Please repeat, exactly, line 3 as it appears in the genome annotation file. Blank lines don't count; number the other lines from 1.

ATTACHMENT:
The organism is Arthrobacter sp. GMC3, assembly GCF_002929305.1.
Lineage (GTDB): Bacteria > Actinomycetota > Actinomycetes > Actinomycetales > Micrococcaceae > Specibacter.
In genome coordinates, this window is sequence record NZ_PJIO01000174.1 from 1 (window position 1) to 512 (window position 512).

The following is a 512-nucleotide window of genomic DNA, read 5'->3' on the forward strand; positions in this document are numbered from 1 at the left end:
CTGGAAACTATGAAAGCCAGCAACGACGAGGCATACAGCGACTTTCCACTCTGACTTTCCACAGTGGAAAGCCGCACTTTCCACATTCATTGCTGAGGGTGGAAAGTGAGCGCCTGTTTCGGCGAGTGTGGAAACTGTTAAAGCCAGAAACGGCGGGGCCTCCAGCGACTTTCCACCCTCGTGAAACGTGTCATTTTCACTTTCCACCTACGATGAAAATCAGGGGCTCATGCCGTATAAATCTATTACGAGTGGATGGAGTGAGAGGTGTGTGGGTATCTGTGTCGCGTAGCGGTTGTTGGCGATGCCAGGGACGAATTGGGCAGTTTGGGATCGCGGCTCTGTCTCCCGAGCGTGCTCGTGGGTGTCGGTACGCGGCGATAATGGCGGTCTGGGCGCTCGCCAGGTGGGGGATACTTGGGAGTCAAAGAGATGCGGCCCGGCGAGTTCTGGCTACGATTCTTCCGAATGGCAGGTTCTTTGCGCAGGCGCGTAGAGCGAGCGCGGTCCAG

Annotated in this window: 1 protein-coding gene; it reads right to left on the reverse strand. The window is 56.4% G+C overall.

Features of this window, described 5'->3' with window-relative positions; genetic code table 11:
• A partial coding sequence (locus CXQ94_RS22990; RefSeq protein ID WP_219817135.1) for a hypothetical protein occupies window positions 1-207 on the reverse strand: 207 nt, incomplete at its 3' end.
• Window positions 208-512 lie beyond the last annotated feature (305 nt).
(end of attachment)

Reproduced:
In genome coordinates, this window is sequence record NZ_PJIO01000174.1 from 1 (window position 1) to 512 (window position 512).